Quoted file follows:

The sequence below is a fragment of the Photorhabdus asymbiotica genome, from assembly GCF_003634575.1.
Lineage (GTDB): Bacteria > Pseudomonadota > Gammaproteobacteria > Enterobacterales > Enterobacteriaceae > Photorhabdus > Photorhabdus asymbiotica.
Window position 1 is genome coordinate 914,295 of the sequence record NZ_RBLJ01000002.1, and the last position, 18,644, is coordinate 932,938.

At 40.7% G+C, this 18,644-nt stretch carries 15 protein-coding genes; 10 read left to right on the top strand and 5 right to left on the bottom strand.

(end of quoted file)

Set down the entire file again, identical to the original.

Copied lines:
The sequence below is a fragment of the Photorhabdus asymbiotica genome, from assembly GCF_003634575.1.
Lineage (GTDB): Bacteria > Pseudomonadota > Gammaproteobacteria > Enterobacterales > Enterobacteriaceae > Photorhabdus > Photorhabdus asymbiotica.
Window position 1 is genome coordinate 914,295 of the sequence record NZ_RBLJ01000002.1, and the last position, 18,644, is coordinate 932,938.

At 40.7% G+C, this 18,644-nt stretch carries 15 protein-coding genes; 10 read left to right on the top strand and 5 right to left on the bottom strand.